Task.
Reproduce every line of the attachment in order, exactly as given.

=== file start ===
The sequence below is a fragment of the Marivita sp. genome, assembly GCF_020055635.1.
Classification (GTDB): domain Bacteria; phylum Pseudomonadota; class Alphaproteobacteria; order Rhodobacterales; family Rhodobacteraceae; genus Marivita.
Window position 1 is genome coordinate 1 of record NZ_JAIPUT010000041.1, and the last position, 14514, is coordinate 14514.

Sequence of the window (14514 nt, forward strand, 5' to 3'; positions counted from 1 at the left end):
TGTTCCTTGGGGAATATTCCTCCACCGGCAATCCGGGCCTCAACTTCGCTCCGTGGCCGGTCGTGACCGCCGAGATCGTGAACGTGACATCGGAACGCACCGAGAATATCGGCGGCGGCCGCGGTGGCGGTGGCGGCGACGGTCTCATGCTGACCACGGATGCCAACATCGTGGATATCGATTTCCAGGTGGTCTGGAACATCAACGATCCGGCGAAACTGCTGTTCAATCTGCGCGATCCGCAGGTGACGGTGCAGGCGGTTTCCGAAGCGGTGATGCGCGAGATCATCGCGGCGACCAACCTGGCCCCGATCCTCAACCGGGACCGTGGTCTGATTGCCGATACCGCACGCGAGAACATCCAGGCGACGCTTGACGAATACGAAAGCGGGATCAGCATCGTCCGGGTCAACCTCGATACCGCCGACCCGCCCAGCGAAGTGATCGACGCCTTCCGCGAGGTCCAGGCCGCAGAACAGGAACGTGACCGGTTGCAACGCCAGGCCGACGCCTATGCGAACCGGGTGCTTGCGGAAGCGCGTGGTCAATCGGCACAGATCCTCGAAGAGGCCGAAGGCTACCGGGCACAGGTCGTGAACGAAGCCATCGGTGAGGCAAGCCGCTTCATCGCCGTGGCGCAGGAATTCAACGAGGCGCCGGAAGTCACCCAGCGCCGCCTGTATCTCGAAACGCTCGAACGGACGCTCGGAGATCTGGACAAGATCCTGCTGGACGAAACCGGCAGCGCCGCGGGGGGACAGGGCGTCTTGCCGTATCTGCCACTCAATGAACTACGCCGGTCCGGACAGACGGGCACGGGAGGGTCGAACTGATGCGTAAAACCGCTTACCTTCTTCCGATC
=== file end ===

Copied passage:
The sequence below is a fragment of the Marivita sp. genome, assembly GCF_020055635.1.
Classification (GTDB): domain Bacteria; phylum Pseudomonadota; class Alphaproteobacteria; order Rhodobacterales; family Rhodobacteraceae; genus Marivita.
Window position 1 is genome coordinate 1 of record NZ_JAIPUT010000041.1, and the last position, 14514, is coordinate 14514.

Sequence of the window (14514 nt, forward strand, 5' to 3'; positions counted from 1 at the left end):
TGTTCCTTGGGGAATATTCCTCCACCGGCAATCCGGGCCTCAACTTCGCTCCGTGGCCGGTCGTGACCGCCGAGATCGTGAACGTGACATCGGAACGCACCGAGAATATCGGCGGCGGCCGCGGTGGCGGTGGCGGCGACGGTCTCATGCTGACCACGGATGCCAACATCGTGGATATCGATTTCCAGGTGGTCTGGAACATCAACGATCCGGCGAAACTGCTGTTCAATCTGCGCGATCCGCAGGTGACGGTGCAGGCGGTTTCCGAAGCGGTGATGCGCGAGATCATCGCGGCGACCAACCTGGCCCCGATCCTCAACCGGGACCGTGGTCTGATTGCCGATACCGCACGCGAGAACATCCAGGCGACGCTTGACGAATACGAAAGCGGGATCAGCATCGTCCGGGTCAACCTCGATACCGCCGACCCGCCCAGCGAAGTGATCGACGCCTTCCGCGAGGTCCAGGCCGCAGAACAGGAACGTGACCGGTTGCAACGCCAGGCCGACGCCTATGCGAACCGGGTGCTTGCGGAAGCGCGTGGTCAATCGGCACAGATCCTCGAAGAGGCCGAAGGCTACCGGGCACAGGTCGTGAACGAAGCCATCGGTGAGGCAAGCCGCTTCATCGCCGTGGCGCAGGAATTCAACGAGGCGCCGGAAGTCACCCAGCGCCGCCTGTATCTCGAAACGCTCGAACGGACGCTCGGAGATCTGGACAAGATCCTGCTGGACGAAACCGGCAGCGCCGCGGGGGGACAGGGCGTCTTGCCGTATCTGCCACTCAATGAACTACGCCGGTCCGGACAGACGGGCACGGGAGGGTCGAACTGATGCGTAAAACCGCTTACCTTCTTCCGATC